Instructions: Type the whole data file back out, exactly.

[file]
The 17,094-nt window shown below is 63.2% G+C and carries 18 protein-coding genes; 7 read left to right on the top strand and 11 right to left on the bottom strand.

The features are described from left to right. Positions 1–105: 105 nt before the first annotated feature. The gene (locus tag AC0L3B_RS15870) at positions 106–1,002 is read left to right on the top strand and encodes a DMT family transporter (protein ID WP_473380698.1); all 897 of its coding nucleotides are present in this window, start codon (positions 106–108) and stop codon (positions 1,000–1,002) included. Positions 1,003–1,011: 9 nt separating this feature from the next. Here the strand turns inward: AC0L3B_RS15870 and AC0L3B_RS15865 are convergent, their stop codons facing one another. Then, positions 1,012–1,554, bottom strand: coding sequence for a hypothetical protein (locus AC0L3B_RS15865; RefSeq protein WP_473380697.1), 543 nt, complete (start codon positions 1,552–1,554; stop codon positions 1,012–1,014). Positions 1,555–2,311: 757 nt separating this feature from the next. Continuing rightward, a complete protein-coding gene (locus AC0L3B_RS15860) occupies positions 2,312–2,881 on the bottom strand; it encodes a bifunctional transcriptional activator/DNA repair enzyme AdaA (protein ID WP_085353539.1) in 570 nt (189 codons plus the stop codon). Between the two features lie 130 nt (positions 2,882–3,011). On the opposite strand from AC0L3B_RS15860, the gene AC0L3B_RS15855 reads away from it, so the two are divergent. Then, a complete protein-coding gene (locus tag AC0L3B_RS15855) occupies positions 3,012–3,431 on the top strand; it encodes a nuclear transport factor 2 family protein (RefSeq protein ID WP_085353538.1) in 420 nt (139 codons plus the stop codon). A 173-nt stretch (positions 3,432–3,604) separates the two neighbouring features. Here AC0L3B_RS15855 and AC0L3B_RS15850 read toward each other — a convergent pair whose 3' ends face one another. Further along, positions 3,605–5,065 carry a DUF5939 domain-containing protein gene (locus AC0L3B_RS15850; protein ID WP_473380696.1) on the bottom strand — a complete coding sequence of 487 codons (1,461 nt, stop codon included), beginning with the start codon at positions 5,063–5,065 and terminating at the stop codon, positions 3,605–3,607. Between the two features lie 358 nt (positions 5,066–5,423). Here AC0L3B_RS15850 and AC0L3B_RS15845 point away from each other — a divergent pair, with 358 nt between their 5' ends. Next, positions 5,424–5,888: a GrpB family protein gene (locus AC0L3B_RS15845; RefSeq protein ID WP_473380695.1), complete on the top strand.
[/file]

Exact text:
The 17,094-nt window shown below is 63.2% G+C and carries 18 protein-coding genes; 7 read left to right on the top strand and 11 right to left on the bottom strand.

The features are described from left to right. Positions 1–105: 105 nt before the first annotated feature. The gene (locus tag AC0L3B_RS15870) at positions 106–1,002 is read left to right on the top strand and encodes a DMT family transporter (protein ID WP_473380698.1); all 897 of its coding nucleotides are present in this window, start codon (positions 106–108) and stop codon (positions 1,000–1,002) included. Positions 1,003–1,011: 9 nt separating this feature from the next. Here the strand turns inward: AC0L3B_RS15870 and AC0L3B_RS15865 are convergent, their stop codons facing one another. Then, positions 1,012–1,554, bottom strand: coding sequence for a hypothetical protein (locus AC0L3B_RS15865; RefSeq protein WP_473380697.1), 543 nt, complete (start codon positions 1,552–1,554; stop codon positions 1,012–1,014). Positions 1,555–2,311: 757 nt separating this feature from the next. Continuing rightward, a complete protein-coding gene (locus AC0L3B_RS15860) occupies positions 2,312–2,881 on the bottom strand; it encodes a bifunctional transcriptional activator/DNA repair enzyme AdaA (protein ID WP_085353539.1) in 570 nt (189 codons plus the stop codon). Between the two features lie 130 nt (positions 2,882–3,011). On the opposite strand from AC0L3B_RS15860, the gene AC0L3B_RS15855 reads away from it, so the two are divergent. Then, a complete protein-coding gene (locus tag AC0L3B_RS15855) occupies positions 3,012–3,431 on the top strand; it encodes a nuclear transport factor 2 family protein (RefSeq protein ID WP_085353538.1) in 420 nt (139 codons plus the stop codon). A 173-nt stretch (positions 3,432–3,604) separates the two neighbouring features. Here AC0L3B_RS15855 and AC0L3B_RS15850 read toward each other — a convergent pair whose 3' ends face one another. Further along, positions 3,605–5,065 carry a DUF5939 domain-containing protein gene (locus AC0L3B_RS15850; protein ID WP_473380696.1) on the bottom strand — a complete coding sequence of 487 codons (1,461 nt, stop codon included), beginning with the start codon at positions 5,063–5,065 and terminating at the stop codon, positions 3,605–3,607. Between the two features lie 358 nt (positions 5,066–5,423). Here AC0L3B_RS15850 and AC0L3B_RS15845 point away from each other — a divergent pair, with 358 nt between their 5' ends. Next, positions 5,424–5,888: a GrpB family protein gene (locus AC0L3B_RS15845; RefSeq protein ID WP_473380695.1), complete on the top strand.